One true expression of the American compassion and commitment to global health is the partnership and investment made to strengthen Malawi’s health sector and fight against HIV and Aids. Since 2004, the President’s Emergency Plan for Aids Relief (Pepfar) has provided over $1 billion to support Malawi’s HIV and Aids epidemic response. This has translated into over 800,000 people living with HIV accessing lifesaving antiretroviral treatment in addition to a strengthened health system.

The Malawi Government, with support from the Centers for Disease Control and Prevention (CDC) and other stakeholders, is scaling up testing for Covid-19 nationally. This is being accomplished by leveraging HIV investments made by CDC, the Government of Malawi and other stakeholders in labs across the country.

Over the last few weeks, CDC Malawi has worked with the Ministry of Health (MoH) to rapidly enable Covid-19 testing in a lab in Lilongwe; developed a four-day training for lab staff in ten additional laboratories across the country; and continue to work alongside MoH colleagues to test samples.

Peter Mutharika

These efforts led ultimately to the announcement by President Peter Mutharika of the first three Covid-19 cases confirmed in Malawi. CDC with Pepfar funds has also placed orders for essential labs supplies to expand testing, will fund sample transportation for Covid-19 testing and will provide quality assurance for the MoH labs.

United States Agency for International Development (USAid) is mobilising emergency response activities in 16 districts through the Organised Network of Services for Everyone’s (ONSE) Health activity, USAid’s flagship programme for integrated health service delivery in Malawi. ONSE’s strong district footprint and engagement with the Ministry of Health and Population and other health sector partners enables the coordinated and rapid district-led response needed to contain the threat of Covid-19.

ONSE also supported the Ministry of Health to renovate an existing building at Kamuzu Central Hospital to be utilised during the response as an isolation and treatment centre. Other USAid support includes technical assistance to the Government of Malawi to count its inventory of medicine and personal protective equipment to better mobilise and plan efforts for the Covid-19 response.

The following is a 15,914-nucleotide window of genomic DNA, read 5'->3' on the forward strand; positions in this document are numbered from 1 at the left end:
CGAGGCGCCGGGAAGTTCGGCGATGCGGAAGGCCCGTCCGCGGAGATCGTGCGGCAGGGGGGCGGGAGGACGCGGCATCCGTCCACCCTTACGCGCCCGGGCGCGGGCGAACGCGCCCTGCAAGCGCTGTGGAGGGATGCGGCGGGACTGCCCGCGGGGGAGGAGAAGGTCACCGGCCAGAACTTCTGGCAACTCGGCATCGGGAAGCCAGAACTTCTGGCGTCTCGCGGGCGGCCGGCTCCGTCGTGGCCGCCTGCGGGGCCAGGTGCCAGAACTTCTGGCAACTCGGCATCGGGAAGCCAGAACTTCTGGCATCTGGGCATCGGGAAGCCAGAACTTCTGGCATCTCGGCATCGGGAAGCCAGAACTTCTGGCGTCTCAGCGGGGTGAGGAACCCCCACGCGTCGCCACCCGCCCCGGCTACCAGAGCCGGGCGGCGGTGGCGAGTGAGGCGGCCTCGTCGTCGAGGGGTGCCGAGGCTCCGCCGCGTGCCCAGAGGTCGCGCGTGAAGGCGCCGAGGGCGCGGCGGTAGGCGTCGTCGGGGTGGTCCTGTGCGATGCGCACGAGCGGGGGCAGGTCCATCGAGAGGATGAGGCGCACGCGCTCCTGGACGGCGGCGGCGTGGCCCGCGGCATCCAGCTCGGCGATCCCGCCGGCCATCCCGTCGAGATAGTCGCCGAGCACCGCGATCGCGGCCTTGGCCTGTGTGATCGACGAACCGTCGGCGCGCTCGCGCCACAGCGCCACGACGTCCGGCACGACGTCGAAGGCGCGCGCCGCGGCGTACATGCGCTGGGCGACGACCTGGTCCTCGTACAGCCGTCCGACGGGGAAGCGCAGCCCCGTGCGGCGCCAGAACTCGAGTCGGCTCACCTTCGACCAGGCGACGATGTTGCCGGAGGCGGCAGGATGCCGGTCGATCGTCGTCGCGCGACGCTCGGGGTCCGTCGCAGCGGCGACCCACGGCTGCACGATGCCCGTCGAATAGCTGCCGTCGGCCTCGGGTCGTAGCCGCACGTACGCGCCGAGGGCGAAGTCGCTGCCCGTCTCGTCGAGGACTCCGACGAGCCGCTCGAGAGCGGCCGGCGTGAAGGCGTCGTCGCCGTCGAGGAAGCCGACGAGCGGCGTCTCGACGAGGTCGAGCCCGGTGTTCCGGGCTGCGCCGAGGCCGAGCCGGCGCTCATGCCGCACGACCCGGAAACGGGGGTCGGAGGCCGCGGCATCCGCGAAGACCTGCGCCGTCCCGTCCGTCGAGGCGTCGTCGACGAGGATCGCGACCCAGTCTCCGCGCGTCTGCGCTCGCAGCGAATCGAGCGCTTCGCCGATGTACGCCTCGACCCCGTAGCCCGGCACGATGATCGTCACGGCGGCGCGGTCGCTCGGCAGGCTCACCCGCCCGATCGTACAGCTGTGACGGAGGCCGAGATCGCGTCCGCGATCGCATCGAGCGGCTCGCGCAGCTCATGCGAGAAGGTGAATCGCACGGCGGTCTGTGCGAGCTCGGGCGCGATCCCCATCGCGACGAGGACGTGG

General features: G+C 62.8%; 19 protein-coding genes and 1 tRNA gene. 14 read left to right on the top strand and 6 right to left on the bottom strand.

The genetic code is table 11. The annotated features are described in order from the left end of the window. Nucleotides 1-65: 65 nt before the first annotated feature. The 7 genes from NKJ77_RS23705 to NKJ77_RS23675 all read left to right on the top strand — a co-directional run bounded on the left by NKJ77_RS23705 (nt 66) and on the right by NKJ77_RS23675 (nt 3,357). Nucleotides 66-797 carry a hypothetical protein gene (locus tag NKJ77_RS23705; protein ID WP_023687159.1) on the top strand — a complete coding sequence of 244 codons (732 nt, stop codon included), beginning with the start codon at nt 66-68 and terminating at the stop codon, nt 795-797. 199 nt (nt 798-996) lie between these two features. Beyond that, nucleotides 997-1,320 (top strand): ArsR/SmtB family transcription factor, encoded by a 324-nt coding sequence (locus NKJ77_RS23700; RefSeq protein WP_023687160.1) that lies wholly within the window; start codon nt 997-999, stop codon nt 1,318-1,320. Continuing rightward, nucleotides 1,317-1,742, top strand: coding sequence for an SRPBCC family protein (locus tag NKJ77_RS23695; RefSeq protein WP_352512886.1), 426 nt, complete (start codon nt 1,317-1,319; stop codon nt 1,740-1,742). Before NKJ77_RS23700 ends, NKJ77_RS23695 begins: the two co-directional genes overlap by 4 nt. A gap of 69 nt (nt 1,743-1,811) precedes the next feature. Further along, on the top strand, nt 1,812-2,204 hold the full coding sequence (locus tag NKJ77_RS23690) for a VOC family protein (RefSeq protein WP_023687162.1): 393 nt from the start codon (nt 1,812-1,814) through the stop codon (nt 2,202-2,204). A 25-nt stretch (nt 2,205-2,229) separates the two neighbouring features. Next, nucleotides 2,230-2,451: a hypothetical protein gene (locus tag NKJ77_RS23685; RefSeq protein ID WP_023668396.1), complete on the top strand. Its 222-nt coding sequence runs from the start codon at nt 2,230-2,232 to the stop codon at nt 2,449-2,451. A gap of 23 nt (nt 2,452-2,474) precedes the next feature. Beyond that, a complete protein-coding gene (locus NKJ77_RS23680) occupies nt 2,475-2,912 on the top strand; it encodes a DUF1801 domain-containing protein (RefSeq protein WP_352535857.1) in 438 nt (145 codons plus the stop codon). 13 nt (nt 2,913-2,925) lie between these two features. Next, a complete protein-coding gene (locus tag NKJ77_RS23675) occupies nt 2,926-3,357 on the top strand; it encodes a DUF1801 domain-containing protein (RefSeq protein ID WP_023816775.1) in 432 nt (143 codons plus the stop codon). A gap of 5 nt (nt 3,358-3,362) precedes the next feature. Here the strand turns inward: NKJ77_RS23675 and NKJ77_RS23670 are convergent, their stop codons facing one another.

USAid also oriented media representatives on Covid-19 to help ensure journalists are disseminating accurate and timely messages to the public and is working with the Government of Malawi to update and disseminate Covid-19 messaging. USAid awaits approval on a supplemental funding request to extend and continue these activities.

Our help is much more than money and supplies. It is the experts we have deployed worldwide, and those still conducting tutorials today via teleconference. It is the doctors and public-health professionals trained, thanks to US money and educational institutions. And it is the supply chains that we keep open and moving for US companies producing and distributing high-quality critical medical supplies around the world.

Of course, it is not just our government helping the world. American businesses, NGOs and faith-based organisations have given at least $1.5 billion to fight the pandemic overseas. American companies are innovating new technologies for vaccines, therapeutics, diagnostics and ventilators. This is American exceptionalism at its finest.

As we have time and time again, the US will aid others during their time of greatest need. The Covid-19 pandemic is no different. We will continue to help countries build resilient healthcare systems that can prevent, detect and respond to infectious disease outbreaks. Just as the US has made the world healthier, more peaceful and more prosperous for generations, so will we lead in defeating our shared pandemic enemy, and rising stronger in its wake.

*Robert Scott is US Ambassador to Malawi